Migrant status must be part of public health discussions

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Public health experts often analyze the world via “public determinants of health,” or the factors that contribute to health risks and health outcomes of individuals and groups. Their analysis includes broad factors, like public policies and cultural norms, and individual factors, such as a person’s education level and income.

But a Centers for Disease Control and Prevention (CDC) expert says it’s time for another factor to be part of the mix: migrant status.

It’s not just an academic exercise. Leaving migrant status out of the discussion risks ignoring the huge disparities facing that population. Only by recognizing those disparities can the appropriate support be targeted to those groups, argued Alfonso Rodriguez-Lainz, an epidemiologist with the CDC.

“At least in my experience, migrants are frequently forgotten or ignored in many community health initiatives,” Rodriguez-Lainz said Thursday (Oct. 12) at a conference on migrant health in Galveston, organized by The University of Texas Medical Branch at Galveston, Oxfam America and the Pan American Health Organization/World Health Organization. The Texas Medical Center Health Policy Institute was also a partner in the event.

The United Nations considers any person living in a country other than their country of birth to be a migrant. About 13.4 percent of the U.S. population is foreign-born.

That population is more likely to face stigmas, Rodriguez-Lainz said, and on average has less education and works in lower-paid jobs than native-born U.S. residents.

He argues that someone’s migrant status is a significant factor that can help shape his or her health, and that experts should pay particular attention to this factor when analyzing a community’s health. Statistical analyses show that, in many cases, foreign-born status has an independent effect on health outcomes, even when controlling for other factors, such as income.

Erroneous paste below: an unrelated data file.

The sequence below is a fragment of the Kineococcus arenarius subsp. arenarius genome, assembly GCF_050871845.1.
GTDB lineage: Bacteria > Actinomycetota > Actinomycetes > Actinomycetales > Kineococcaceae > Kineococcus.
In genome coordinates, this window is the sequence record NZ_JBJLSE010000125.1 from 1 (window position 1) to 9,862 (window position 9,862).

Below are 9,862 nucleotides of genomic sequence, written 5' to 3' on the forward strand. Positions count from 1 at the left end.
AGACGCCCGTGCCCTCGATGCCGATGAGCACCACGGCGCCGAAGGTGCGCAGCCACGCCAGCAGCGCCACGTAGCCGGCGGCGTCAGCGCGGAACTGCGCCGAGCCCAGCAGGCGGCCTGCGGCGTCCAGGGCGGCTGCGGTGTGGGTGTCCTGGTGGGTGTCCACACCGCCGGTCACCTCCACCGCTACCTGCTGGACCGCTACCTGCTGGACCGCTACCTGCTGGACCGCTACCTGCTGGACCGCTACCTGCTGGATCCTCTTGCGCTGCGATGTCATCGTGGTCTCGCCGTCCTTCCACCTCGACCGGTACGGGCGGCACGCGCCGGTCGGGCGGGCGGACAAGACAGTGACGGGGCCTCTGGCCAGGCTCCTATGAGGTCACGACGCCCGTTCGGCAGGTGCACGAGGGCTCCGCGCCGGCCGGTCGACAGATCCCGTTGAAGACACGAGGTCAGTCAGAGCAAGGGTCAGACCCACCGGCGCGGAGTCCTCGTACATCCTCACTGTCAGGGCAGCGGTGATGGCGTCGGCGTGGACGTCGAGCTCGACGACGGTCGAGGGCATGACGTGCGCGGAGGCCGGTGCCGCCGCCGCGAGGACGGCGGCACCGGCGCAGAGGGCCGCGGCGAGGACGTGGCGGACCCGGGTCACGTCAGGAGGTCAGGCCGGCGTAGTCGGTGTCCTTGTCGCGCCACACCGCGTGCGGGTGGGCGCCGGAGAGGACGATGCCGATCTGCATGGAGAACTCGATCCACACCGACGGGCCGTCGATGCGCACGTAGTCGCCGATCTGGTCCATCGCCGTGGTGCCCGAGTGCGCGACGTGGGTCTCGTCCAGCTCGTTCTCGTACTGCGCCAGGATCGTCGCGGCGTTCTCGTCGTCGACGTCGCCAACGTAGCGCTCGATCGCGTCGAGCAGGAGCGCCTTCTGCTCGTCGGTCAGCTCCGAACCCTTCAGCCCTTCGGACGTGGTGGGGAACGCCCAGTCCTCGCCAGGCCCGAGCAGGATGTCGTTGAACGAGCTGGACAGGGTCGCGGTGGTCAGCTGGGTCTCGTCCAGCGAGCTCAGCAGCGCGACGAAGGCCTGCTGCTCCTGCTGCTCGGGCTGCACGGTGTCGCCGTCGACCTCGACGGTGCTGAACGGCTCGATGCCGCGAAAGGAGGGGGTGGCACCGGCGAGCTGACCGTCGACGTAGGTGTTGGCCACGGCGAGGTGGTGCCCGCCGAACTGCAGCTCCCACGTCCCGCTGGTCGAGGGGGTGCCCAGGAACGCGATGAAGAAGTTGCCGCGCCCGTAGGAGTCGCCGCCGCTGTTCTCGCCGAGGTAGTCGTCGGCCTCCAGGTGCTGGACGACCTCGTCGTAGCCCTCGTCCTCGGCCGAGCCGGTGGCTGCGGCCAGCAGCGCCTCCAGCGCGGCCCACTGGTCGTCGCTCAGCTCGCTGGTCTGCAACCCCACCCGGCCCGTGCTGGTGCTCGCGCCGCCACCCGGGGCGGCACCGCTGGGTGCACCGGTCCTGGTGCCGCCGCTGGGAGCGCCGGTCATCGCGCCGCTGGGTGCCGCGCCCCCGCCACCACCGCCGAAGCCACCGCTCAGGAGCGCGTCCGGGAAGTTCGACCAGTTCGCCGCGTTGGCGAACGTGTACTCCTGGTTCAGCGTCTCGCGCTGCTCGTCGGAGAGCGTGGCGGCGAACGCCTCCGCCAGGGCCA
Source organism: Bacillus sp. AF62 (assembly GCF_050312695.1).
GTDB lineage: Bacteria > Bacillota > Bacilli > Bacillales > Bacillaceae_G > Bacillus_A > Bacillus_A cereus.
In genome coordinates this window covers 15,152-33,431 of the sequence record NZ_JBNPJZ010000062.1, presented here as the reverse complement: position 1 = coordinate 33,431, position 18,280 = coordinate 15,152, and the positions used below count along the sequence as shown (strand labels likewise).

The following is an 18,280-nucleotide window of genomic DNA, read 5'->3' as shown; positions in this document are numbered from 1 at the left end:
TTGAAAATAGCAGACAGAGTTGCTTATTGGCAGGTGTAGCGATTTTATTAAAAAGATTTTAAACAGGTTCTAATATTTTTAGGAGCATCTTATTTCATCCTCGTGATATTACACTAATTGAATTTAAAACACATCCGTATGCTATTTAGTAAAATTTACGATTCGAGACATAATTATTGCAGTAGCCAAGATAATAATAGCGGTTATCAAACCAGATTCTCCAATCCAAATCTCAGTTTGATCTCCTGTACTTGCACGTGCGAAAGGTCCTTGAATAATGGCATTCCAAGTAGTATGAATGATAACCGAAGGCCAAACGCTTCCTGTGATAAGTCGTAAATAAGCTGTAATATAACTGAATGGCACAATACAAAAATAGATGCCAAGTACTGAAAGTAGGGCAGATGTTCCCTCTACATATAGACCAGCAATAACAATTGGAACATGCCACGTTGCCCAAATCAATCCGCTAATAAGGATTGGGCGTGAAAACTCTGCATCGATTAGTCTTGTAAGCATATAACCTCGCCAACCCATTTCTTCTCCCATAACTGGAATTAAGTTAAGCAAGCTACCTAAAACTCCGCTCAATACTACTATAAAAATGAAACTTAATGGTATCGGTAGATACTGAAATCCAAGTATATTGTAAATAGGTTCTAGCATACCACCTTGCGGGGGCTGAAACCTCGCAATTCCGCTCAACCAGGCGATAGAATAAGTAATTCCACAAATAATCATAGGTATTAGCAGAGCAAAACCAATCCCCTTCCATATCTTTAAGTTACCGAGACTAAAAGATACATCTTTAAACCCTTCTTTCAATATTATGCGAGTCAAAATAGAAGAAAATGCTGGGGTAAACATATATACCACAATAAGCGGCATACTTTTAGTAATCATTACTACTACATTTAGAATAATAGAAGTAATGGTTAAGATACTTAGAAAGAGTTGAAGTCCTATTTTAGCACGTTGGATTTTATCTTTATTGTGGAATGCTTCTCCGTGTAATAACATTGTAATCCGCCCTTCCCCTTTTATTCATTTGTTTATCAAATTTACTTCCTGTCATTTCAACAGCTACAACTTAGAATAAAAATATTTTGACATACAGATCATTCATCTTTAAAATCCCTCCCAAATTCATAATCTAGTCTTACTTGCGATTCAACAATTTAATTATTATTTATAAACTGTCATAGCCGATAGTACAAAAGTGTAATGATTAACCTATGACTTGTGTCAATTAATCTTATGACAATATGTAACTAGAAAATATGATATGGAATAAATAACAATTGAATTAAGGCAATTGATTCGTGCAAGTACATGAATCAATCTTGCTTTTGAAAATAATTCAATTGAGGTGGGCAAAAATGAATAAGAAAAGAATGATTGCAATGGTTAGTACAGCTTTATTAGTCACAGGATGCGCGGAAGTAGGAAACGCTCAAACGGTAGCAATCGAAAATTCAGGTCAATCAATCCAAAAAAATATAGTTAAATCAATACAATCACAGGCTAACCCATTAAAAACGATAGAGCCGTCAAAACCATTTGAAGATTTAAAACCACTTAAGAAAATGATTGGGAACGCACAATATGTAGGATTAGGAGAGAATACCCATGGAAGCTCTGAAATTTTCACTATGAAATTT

Rodriguez-Lainz offers several examples, such as huge disparities in the number of tuberculosis cases between U.S.-born and foreign-born populations. For the U.S.-born black population, the rate is about 3.3 cases per 100,000 people. But for the foreign-born black population, the rate is 22.8 per 100,000. Similarly, Asian Americans born in the U.S. have 2.1 TB cases per 100,000 people, compared to 28.2 per 100,000 for the foreign-born Asian population.

Huge disparities in vaccination rates exist, as well. About 26.7 percent of foreign-born children living in the U.S. have received their recommended vaccines, compared to 65 percent of U.S.-born children.

Not all the disparities are negative, though. Within the U.S., the foreign-born population hailing from every country but China has a lower smoking rate than U.S.-born Americans, Rodriguez-Lainz said.

He argued that if researchers and health care providers fail to collect information on whether a population is foreign-born, it’s more difficult to identify, track and respond to those disparities. He also pleaded with community health experts to understand the foreign-born population and provide critical information in languages besides English. Doing so isn’t just the right thing to do; in some cases, it’s necessary to more effectively target treatment and prevention efforts.

For example, Asian Americans and Pacific Islanders make up fewer than 5 percent of the U.S. population but account for more than 50 percent of the cases of chronic hepatitis B in the U.S., according to the CDC. The agency runs a program targeting outreach, education and screening for hepatitis B to high-risk areas that have large Asian-born populations.

He also cited another CDC program, CureTB, that works to help Mexican migrants access treatment as they go back and forth between the U.S. and Mexico.

But he said those types of programs are relatively rare, and it’s unusual for health agencies to specifically target foreign-born populations, even if it often makes sense.

He urged special training for health professionals in migrant health issues and said more diversity in the health care workforce will also help serve the population.

“I think we have tremendous evidence that migration is a critical factor to understanding the health of communities in the U.S.,” Rodriguez-Lainz said.

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